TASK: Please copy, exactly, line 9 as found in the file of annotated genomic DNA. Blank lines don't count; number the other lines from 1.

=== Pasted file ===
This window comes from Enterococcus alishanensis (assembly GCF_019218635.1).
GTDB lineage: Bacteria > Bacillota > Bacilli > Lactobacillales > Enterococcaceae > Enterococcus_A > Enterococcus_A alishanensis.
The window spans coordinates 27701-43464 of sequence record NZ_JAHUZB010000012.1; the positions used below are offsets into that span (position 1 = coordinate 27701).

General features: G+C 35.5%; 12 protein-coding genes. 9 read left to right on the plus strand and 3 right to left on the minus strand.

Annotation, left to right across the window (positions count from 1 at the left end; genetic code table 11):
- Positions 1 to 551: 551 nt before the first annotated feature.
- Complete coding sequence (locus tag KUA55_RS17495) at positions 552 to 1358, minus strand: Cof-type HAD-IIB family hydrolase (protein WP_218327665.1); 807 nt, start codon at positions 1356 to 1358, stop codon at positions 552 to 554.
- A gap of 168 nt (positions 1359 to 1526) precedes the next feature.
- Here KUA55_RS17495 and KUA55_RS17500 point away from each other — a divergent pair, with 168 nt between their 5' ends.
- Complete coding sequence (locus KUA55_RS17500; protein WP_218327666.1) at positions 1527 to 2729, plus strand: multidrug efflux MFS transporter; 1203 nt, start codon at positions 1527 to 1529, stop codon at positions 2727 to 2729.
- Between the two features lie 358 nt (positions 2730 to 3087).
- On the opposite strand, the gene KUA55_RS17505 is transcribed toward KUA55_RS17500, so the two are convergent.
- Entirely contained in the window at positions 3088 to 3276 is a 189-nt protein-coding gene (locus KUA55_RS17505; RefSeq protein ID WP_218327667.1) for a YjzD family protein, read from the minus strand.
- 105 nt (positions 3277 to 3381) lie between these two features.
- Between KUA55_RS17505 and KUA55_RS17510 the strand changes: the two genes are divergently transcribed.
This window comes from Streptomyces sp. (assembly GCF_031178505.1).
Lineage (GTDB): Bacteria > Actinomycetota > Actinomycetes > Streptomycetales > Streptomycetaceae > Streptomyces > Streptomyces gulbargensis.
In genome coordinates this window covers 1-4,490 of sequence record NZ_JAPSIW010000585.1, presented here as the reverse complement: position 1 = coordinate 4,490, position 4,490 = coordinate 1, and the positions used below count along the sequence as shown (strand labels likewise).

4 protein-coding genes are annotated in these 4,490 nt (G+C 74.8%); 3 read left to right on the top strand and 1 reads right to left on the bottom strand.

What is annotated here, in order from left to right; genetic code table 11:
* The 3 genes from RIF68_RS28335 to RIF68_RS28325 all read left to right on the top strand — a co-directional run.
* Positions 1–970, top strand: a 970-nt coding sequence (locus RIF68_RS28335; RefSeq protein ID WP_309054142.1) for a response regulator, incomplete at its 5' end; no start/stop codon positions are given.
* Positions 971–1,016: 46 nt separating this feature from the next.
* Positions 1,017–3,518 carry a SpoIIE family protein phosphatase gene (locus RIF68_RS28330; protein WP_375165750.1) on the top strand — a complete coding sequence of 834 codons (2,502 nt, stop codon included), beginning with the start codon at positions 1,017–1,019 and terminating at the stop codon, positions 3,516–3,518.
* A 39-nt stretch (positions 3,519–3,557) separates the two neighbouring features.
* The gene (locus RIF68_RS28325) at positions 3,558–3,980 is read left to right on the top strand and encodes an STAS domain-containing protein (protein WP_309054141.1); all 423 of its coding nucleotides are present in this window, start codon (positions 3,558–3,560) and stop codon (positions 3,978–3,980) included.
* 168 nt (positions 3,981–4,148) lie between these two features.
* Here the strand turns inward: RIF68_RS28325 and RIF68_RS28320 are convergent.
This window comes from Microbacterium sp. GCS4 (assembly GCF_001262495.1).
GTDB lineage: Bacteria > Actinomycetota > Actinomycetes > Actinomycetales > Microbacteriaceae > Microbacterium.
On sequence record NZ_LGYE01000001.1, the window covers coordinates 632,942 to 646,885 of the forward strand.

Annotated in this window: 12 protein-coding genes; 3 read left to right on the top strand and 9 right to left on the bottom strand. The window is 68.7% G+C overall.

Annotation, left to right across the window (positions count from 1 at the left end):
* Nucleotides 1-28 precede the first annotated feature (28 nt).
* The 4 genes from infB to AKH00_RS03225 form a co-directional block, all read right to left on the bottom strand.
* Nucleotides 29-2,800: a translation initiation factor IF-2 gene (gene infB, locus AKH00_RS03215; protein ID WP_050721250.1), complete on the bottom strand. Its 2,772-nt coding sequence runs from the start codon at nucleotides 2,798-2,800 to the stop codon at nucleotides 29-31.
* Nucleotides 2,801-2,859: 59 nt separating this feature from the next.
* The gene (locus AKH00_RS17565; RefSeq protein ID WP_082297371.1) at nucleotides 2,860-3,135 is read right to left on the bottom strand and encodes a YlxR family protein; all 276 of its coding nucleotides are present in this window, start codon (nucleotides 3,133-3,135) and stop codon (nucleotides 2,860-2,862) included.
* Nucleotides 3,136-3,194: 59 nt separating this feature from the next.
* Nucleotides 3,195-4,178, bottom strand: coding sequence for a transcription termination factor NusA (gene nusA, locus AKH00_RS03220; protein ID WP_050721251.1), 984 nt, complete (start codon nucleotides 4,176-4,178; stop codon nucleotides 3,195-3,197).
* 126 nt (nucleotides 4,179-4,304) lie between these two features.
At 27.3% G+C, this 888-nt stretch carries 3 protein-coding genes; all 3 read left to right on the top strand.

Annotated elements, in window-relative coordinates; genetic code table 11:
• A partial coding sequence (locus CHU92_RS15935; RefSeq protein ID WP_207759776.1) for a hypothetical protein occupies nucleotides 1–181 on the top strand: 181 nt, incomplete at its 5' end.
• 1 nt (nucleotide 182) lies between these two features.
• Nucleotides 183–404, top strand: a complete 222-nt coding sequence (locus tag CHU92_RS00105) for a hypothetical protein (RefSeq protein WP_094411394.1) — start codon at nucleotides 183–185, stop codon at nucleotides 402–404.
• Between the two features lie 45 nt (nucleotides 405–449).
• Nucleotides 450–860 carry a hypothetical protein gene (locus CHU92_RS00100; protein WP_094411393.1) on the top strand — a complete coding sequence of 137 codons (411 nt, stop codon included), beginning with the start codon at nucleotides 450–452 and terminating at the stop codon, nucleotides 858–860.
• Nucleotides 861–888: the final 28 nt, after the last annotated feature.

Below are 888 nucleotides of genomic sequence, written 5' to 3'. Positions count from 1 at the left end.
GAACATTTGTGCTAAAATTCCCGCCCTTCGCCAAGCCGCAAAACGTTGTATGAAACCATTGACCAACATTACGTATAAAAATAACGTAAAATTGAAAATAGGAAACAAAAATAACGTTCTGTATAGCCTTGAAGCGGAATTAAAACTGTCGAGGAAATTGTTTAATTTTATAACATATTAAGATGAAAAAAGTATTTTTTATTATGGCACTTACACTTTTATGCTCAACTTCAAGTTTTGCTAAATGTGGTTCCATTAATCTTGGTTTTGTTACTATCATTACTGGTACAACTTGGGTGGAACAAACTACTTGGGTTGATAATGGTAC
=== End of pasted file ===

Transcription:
- Here KUA55_RS17495 and KUA55_RS17500 point away from each other — a divergent pair, with 168 nt between their 5' ends.